Really Bad Precedent: Allowing Governments to Tax Non-Constituents

Seton Motley | Less Government |
Seton Motley | Less Government |
Indeed It Is

The Supreme Court is currently considering South Dakota v Wayfair. A case debating whether or not state and municipal governments can collect their respective sales taxes – on non-resident business and people who have the temerity to complete a transaction in their jurisdictions.

President Donald Trump is on this absolutely correct – in one sense. Online retailers like the case-cited Wayfair – do have a tax-less advantage over brick-and-mortar stores in localities that impose sales taxes.

If you live in one or more sales tax jurisdictions and you shop brick-and-mortar – you pay the sales taxes. If you live there and shop Wayfair – you do not necessarily render unto Caesar. (Some online companies – Amazon, for instance – collect many of the sales taxes in much of the nation.)

Not paying sales taxes makes shopping online – (that much) more attractive. And brick-and-mortar retailers – have been understandably screaming bloody murder.

Unfortunately, they have expressed their distress and marshaled their forces – in precisely the wrong direction.

The correct answer – is to remove the sales taxes from brick-and-mortar retailers. Thereby rendering even the playing field. Oh: And less money for government – means more money for shopping.

These retailers are instead demanding the sales taxes that damage them – also be imposed upon their online competitors.

Misery loves company, I guess. But the miserable – should much prefer having their misery ended. Happiness loves company too.

But as big a problem as all this is – it ain’t the biggest problem presented here.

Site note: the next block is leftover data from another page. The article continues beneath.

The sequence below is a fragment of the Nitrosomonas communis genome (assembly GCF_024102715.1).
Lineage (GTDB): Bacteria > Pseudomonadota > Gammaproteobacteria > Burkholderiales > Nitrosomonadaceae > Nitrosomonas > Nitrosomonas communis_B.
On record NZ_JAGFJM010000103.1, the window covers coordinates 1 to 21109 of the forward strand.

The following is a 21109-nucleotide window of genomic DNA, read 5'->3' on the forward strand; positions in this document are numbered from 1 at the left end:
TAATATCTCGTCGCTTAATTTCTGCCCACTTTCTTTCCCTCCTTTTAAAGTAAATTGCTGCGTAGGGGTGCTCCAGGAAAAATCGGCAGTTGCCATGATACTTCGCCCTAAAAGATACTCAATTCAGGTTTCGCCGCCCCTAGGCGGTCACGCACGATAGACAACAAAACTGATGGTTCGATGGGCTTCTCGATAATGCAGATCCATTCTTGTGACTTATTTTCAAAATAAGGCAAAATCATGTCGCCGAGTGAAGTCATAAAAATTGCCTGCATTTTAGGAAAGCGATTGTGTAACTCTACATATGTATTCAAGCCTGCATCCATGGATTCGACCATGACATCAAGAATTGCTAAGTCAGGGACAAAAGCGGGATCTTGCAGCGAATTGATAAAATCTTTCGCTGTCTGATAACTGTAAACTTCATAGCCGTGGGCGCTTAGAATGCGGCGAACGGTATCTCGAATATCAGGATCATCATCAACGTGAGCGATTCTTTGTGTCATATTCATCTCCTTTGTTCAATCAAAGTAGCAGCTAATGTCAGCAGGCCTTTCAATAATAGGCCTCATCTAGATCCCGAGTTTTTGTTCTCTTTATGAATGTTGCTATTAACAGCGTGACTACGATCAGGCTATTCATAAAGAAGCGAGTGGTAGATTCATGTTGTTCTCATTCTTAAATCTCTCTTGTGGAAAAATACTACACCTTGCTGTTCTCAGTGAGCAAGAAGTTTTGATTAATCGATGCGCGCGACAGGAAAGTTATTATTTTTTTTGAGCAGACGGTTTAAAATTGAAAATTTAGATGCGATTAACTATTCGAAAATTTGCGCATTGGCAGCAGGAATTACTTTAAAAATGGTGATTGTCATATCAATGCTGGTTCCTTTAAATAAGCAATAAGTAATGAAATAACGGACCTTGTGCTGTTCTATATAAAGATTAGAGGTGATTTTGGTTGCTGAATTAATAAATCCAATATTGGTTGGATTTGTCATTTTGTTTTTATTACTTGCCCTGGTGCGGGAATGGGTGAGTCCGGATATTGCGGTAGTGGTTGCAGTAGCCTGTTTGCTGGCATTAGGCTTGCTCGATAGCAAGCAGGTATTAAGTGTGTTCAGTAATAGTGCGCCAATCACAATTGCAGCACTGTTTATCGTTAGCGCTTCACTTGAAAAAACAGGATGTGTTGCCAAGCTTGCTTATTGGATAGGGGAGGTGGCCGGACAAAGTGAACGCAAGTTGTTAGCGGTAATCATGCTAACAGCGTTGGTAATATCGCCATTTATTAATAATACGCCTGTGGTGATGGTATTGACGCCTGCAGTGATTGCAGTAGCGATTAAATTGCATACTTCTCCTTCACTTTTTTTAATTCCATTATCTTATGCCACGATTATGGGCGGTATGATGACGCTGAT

The biggest problem would be the advent of governments being able to tax businesses and people – who do not live in these governments’ jurisdictions.

Taxation without representation, anyone? This would be a whole new level of obnoxious.

There are roughly 1,100 governments around the country that impose a sales tax. Imagine green-lighting all of these greedy mandarins to tax people…who can’t vote them out of office or do anything else politically about it.

The sky wouldn’t be the limit – it would be the floor of the new levels of tax imposition.

In short – this is a really terrible idea.

Which is exactly why Maryland’s Democrat-dominated legislature – is trying to do something obnoxiously similar.

Maryland is already the most-taxed-state in the nation. Their constituents are thus bled almost entirely dry. So when presented with the idea of taxing non-residents – Maryland of course ran with it:

“They have just passed a huge new tax increase. And done so – under the false flag of business tax ‘reform.’ Behold SB 1090.

“Democrat business tax ‘reform?’ We should know better – and so should (Maryland Republican Governor Larry) Hogan. Democrats don’t like business – so why would their business tax ‘reform’ do anything other than punish business?

“And here’s the obnoxious new wrinkle Democrats have added: SB 1090 increases taxes on businesses…not even incorporated in the state….

“The Democrat tax increase will be on many businesses – as much as 10%.”

A whole new way for governments to tax businesses – whose people (because businesses are just people incorporating) can’t do anything electorally about it.

I suppose you can give Maryland credit for ingenuity.

What Governor Hogan shouldn’t do – is give them his signature on the legislation.

Hogan should instead veto the living daylight out of it.

I do not consider governments coming up with new ways to tax businesses outside of their jurisdictions – “reform.”

Neither should Hogan.

This first appeared in Red State.

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